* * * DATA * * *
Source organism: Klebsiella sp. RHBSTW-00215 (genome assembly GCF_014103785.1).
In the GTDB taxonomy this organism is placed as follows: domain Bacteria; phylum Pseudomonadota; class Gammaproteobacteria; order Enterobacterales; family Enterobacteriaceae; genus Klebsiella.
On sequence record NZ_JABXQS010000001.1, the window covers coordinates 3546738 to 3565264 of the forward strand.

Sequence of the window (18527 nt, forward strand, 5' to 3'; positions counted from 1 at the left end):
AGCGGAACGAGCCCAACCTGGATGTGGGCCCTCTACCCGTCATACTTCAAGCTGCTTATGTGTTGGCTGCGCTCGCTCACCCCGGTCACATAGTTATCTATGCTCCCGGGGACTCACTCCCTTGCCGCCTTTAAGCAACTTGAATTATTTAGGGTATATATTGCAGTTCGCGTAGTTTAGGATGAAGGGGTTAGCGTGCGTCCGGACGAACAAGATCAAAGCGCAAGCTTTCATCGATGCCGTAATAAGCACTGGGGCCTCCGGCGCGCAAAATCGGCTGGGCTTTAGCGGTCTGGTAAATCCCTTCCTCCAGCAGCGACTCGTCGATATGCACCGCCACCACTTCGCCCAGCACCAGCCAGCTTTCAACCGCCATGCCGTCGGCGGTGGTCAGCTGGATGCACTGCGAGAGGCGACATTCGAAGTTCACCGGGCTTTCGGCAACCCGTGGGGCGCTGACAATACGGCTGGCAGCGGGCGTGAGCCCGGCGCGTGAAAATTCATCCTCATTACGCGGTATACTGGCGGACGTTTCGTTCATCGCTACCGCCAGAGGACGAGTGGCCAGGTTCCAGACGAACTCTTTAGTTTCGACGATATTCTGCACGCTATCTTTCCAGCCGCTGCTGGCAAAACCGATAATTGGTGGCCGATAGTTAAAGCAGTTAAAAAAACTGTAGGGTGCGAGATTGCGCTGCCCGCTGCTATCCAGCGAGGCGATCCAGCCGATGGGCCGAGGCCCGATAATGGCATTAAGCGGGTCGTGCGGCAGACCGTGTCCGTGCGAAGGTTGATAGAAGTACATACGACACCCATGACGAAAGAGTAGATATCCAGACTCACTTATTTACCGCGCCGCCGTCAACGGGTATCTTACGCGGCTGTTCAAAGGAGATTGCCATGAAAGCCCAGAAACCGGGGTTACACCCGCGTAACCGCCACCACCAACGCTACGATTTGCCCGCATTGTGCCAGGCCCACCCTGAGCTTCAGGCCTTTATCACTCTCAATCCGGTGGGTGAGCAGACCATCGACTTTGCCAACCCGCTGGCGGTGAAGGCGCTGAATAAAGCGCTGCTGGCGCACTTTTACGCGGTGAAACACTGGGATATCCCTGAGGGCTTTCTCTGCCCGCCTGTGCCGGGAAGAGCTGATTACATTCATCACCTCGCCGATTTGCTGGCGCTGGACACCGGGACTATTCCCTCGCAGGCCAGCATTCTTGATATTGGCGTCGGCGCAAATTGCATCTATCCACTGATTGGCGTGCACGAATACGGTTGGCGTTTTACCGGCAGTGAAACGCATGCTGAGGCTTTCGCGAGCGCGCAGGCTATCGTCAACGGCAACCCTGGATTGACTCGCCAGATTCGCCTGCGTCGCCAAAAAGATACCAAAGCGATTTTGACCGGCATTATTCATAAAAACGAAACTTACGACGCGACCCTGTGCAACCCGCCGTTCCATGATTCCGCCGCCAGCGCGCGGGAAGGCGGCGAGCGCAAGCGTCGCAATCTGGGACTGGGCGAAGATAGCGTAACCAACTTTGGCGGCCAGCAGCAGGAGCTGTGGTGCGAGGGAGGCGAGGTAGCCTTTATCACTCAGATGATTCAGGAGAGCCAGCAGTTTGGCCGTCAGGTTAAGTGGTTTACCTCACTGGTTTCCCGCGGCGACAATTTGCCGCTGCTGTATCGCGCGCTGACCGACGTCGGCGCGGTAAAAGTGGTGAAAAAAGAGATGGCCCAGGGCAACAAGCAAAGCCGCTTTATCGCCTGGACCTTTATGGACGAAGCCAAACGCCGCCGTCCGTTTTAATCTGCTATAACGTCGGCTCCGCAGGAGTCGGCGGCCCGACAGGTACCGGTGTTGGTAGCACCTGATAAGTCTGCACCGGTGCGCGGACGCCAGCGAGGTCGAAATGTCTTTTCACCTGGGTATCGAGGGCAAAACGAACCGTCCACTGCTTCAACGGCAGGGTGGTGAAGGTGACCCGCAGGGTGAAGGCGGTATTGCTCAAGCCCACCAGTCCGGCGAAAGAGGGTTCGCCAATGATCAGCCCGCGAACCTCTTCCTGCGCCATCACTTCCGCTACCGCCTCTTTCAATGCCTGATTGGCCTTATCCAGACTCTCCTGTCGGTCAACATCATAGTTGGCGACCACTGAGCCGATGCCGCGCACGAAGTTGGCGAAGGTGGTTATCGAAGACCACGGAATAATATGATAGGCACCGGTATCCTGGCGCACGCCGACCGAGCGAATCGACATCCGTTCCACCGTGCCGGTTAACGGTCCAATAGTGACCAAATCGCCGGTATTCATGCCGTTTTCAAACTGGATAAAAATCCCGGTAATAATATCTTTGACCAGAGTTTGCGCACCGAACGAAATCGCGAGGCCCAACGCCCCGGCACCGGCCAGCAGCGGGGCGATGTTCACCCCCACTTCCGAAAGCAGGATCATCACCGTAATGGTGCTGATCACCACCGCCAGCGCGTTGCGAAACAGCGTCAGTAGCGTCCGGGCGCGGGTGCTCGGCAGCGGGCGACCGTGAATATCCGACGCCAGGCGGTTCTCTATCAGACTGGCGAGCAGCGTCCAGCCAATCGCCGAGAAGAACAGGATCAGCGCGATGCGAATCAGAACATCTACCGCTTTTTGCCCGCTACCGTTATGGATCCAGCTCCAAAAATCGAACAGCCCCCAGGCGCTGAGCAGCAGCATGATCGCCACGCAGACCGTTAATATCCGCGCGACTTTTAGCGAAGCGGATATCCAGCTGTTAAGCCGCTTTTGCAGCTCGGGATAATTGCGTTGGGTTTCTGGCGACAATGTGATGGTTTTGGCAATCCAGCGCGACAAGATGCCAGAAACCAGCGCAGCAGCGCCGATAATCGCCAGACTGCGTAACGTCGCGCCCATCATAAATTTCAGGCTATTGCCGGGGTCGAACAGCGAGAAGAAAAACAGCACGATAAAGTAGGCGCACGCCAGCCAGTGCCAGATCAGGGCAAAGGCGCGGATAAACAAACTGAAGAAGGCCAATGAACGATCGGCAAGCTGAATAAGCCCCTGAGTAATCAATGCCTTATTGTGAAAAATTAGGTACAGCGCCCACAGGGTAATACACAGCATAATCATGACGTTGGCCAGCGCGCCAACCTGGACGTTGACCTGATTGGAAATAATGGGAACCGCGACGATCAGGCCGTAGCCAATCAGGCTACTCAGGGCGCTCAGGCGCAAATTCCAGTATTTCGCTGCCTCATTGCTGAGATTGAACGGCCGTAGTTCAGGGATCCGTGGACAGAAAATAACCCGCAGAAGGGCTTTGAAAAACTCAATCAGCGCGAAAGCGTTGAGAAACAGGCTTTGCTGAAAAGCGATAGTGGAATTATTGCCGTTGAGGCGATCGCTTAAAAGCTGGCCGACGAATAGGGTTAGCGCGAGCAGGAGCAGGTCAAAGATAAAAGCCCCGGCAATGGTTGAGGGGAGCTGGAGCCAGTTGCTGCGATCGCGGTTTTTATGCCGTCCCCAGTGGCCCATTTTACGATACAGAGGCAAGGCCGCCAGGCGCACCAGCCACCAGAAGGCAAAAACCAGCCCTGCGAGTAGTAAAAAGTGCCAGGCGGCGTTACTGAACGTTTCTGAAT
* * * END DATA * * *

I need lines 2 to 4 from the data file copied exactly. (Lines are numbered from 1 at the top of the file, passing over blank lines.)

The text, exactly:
In the GTDB taxonomy this organism is placed as follows: domain Bacteria; phylum Pseudomonadota; class Gammaproteobacteria; order Enterobacterales; family Enterobacteriaceae; genus Klebsiella.
On sequence record NZ_JABXQS010000001.1, the window covers coordinates 3546738 to 3565264 of the forward strand.

Sequence of the window (18527 nt, forward strand, 5' to 3'; positions counted from 1 at the left end):